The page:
Eck, the codirector of the Cancer Gene Therapy Programs of IHGT and the Ann B. Young Assistant Professor of Medicine, stood in for James Wilson, M.D., director of IHGT, who was originally scheduled to speak. Because of issues surrounding the Sept. 17 death of 18-year-old Jesse Gelsinger, a participant in an IHGT experimental gene therapy trial,Wilson was unable to attend.
The speakers touched only lightly on the specific subject of Gelsingers death, which caused the federal Food and Drug Administration to shut down human trials at IHGT Jan. 21. The hour-and-a-half forum, titled Will the Re-Engineering of Human Beings Re-Engineer Human Nature?, covered subjects such as discrimination based on genetics, eugenics, and human nature and its malleability, as well as some general topics related to Gelsingers death whether human trials were properly monitored and whether subjects were sufficiently informed of possible dangers.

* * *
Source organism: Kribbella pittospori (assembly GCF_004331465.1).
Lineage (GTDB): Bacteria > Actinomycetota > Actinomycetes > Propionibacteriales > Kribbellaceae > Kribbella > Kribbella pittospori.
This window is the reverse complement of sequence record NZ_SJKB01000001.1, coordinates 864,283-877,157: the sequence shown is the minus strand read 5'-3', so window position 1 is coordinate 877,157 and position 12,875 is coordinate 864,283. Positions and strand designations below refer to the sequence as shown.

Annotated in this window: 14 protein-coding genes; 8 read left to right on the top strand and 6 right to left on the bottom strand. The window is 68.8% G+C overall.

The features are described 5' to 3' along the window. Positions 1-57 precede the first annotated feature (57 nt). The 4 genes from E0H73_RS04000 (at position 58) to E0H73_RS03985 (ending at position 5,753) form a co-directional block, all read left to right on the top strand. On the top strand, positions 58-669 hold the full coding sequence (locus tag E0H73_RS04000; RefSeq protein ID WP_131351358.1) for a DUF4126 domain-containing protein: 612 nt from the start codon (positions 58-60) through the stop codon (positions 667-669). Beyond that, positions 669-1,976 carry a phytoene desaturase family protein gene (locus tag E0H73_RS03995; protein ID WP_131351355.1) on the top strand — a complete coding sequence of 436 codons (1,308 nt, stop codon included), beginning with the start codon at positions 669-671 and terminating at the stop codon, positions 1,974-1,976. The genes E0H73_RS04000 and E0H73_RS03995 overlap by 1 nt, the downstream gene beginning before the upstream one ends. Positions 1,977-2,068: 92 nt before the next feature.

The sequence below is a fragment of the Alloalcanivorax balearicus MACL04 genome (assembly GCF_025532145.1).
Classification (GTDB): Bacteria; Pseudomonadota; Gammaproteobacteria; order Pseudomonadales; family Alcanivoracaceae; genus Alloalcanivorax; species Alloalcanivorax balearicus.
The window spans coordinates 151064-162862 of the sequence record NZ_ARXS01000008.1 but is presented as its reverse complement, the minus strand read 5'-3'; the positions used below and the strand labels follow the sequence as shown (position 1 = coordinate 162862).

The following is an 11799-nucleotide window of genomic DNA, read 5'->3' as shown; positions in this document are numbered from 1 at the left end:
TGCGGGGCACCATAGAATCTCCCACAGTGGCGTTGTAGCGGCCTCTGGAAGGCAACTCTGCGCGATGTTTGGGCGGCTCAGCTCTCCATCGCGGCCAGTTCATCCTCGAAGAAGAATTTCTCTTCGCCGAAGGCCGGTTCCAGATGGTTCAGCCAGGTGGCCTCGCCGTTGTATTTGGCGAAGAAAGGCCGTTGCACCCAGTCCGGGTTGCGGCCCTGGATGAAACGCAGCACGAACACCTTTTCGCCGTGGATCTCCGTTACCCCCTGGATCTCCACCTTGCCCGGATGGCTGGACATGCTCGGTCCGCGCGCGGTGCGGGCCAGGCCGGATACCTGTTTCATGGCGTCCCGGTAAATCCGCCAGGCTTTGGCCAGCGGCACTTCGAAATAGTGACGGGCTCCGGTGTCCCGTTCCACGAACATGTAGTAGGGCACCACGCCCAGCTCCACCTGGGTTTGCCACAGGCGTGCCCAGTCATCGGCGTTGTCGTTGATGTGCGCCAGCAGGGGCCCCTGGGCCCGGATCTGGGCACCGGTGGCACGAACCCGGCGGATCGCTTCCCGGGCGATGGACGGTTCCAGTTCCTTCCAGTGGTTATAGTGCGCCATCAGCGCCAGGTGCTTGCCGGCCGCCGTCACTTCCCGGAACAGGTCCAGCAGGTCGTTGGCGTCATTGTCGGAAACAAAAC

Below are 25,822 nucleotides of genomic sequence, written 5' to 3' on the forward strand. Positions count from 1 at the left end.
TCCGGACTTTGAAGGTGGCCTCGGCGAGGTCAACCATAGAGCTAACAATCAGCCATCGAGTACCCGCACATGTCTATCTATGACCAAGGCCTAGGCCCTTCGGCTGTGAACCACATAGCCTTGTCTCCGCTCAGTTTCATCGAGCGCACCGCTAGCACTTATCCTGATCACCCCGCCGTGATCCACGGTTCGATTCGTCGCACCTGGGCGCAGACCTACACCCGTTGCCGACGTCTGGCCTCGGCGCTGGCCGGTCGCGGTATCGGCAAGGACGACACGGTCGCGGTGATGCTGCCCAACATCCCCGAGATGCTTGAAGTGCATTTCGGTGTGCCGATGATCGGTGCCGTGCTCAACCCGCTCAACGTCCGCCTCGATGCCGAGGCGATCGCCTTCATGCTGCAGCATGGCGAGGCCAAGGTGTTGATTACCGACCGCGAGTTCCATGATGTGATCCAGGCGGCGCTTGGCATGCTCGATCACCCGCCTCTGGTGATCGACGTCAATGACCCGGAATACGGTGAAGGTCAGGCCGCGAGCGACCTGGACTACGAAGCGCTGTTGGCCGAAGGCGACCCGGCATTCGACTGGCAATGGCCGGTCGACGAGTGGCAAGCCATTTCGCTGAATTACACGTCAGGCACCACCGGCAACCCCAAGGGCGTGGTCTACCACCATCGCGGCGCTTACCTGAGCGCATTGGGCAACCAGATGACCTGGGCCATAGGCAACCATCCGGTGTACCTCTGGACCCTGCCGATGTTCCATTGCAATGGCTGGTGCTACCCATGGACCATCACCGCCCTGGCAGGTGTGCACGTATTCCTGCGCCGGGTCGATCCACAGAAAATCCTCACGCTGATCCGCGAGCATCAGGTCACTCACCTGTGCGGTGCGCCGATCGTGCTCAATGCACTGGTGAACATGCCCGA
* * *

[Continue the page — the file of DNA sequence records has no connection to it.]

Caplan, who is also chief of bioethics at the Health System and Trustee Professor of Bioethics, stated, It would be a miracle if any subject in a Phase I clinical trial, the type Gelsinger participated in, received any benefit from the experiment. He said that scientists do not do enough to inform their subjects about the risks in these trials. He stated that the monitoring of human subjects overall, not only in gene therapy trials, was very poor.
These statements drew sharp criticism from audience member Matthew During, M.D., director of Jefferson Medical Colleges Gene Therapy Center and a professor of neurosurgery. A Phase I trial does not mean an individual will not get any benefit, he said. Human trials have tighter regulations and control over them than any other trials, he said.
Eck characterized some of Caplans statements as purely ridiculous. He said, There is a grain of truth in what Arthur said, but its not the whole truth and nothing but the truth.
Originally published on February 17, 2000